Thanks to Gary and Jonathan, and their special guest Paul Kincaid, for another fascinating podcast. This week they discussed Paul’s LA Review of Books essay, “The Widening Gyre”, and his concern that the SF field is in a state of exhaustion.
Like Paul, I prefer books that provide a great deal of mental stimulation. However, I don’t share his distress, possibly because I have lower expectations. I’m well aware of the fact that my literary tastes are elitist and not shared by the majority of readers. I don’t expect commercially-focused publishers to always cater to my tastes, though I’m pleasantly surprised when they do.
Paul’s particular beef is with Best of the Year anthologies, a type of book that I have very little interest in (sorry Jonathan). That’s because I recognize them for what they are: a commercial operation intended to encourage readers to pay for collections of short fiction. The idea that one editor’s picks, constrained by commercial necessity, will ever accurately represent the “best” of the year is frankly silly. The best we can hope for is that such a book will provide a reasonable snapshot of the state of the field.
Of course some people will then complain that such books should not be called “Best”, and in a world free of marketing imperatives they would not. However, complaining about this is a bit like complaining that the contestants in a TV talent show appear to have been picked because of their eccentric personalities or their desperate desire for fame, not their actual mastery of their craft. And it will get you about as far.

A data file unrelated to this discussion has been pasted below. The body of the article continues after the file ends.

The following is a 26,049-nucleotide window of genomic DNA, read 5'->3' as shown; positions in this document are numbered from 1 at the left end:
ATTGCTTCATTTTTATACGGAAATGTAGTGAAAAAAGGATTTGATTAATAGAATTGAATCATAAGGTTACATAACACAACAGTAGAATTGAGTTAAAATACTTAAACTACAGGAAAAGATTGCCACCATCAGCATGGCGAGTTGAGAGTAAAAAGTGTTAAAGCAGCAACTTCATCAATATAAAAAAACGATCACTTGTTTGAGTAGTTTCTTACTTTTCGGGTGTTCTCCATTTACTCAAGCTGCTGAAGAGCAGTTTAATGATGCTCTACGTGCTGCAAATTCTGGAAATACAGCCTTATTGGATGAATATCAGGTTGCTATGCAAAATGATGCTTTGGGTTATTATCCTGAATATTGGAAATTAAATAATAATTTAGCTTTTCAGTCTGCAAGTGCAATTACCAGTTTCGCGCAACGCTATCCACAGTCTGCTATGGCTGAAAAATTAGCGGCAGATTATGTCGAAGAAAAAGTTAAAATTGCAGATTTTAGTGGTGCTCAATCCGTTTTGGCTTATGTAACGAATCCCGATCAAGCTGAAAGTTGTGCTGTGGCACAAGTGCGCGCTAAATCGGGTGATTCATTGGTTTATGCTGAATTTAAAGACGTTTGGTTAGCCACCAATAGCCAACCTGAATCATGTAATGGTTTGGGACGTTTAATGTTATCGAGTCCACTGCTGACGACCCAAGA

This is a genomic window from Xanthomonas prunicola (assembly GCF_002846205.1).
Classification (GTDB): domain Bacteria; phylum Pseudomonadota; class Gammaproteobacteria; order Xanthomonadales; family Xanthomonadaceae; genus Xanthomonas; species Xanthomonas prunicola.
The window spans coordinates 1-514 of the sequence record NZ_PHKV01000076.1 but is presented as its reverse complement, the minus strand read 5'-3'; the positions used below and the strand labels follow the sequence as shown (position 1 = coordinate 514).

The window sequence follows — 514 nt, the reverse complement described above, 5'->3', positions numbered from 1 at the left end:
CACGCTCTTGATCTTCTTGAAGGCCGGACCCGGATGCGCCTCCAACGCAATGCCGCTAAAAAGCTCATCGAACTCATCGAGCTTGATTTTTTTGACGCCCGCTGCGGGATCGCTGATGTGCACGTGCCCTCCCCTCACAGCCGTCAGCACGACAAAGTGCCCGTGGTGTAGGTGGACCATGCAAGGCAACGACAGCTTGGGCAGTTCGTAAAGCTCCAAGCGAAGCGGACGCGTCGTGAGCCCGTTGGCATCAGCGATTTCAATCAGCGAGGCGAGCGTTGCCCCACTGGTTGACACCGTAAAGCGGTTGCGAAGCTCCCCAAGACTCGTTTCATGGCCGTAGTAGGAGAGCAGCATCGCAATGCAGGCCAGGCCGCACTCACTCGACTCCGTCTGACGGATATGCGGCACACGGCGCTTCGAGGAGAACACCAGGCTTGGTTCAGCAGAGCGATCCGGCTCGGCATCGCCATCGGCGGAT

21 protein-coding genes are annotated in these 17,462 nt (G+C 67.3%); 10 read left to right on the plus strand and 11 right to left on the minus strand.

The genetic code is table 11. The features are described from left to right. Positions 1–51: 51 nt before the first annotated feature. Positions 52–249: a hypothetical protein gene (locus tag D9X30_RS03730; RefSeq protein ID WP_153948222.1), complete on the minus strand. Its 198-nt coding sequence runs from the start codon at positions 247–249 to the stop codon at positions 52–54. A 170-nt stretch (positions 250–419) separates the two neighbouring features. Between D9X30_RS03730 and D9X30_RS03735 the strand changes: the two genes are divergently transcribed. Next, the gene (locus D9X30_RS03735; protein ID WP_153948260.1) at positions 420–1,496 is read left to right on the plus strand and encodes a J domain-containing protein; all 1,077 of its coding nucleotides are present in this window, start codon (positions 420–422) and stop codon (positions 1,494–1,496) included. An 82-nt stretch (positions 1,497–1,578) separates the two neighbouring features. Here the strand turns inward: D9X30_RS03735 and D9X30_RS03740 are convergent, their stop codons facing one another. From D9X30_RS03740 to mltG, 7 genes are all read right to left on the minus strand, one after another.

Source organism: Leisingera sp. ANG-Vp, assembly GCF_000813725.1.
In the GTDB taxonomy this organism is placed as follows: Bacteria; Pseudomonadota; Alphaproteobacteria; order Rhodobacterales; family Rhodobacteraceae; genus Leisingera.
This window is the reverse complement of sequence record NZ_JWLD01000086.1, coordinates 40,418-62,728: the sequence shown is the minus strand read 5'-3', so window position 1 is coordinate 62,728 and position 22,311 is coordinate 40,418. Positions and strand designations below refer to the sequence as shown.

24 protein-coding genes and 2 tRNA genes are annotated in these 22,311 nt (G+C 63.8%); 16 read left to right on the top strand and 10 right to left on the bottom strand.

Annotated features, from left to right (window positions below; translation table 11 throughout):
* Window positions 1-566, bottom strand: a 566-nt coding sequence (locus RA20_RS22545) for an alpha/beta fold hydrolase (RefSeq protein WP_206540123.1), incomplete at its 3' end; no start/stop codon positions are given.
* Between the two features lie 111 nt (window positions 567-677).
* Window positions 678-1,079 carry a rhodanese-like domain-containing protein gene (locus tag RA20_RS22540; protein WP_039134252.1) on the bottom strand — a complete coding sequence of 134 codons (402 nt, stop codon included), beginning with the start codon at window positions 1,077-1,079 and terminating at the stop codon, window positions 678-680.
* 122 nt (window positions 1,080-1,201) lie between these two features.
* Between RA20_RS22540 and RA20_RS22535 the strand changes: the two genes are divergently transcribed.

I’m therefore perfectly happy to acknowledge that no “best of the year” anthology actually contains the best stories of the year. I only raise my eyebrows when people complain that a “year’s best” book is bad because it contains the “wrong” stories, and if it had included a different set of stories it would indeed deserve to be called the best of the year. That’s totally missing the point.
The boys also got to talking about awards, and appear to have forgotten that the romance community is far worse at slapping itself on the back than we are (though quite possibly it does it for the same reasons). I’m not a big fan of proliferation of awards, and certainly not of the idea of adding new awards because you think that the existing ones are “wrong”. Where I like to see new awards is where they can draw attention to works that might otherwise be ignored. I’m fond of awards like the Tiptree, the Carl Brandons and the Translation Awards.
It should be noted, however, that not all awards are the same. Each one has its own method of deciding on a winner, and its own eligibility rules. I find the different results produced by these different methodologies to be fascinating.
I’m happy to agree with Jonathan and Paul that the primary benefit of awards is to provide an excuse to talk about books. I’m delighted when my friends win with good books, and try not to become despondent or angry when I don’t like the results. I also try to ignore the seemingly endless accusations that particular awards are “broken” or “fixed”. Such things seem to be an inevitable part of the process. The one thing that really confuses me is when people complain that the Hugos produce winners that are really poor quality, and then go on to say that the results would be much better if far more people voted. Oh dear me no.
Like Paul, Jonathan and Gary, I would love to see more really good books and stories. How we get them is another matter. We are in the middle of a pretty nasty recession right now, so I don’t expect the major publishers to have much appetite for risk taking. But I will continue to check out what the more adventurous small presses are producing, and if I spot anything I like I’ll bring it to your attention. I will not expect all of you to share my tastes.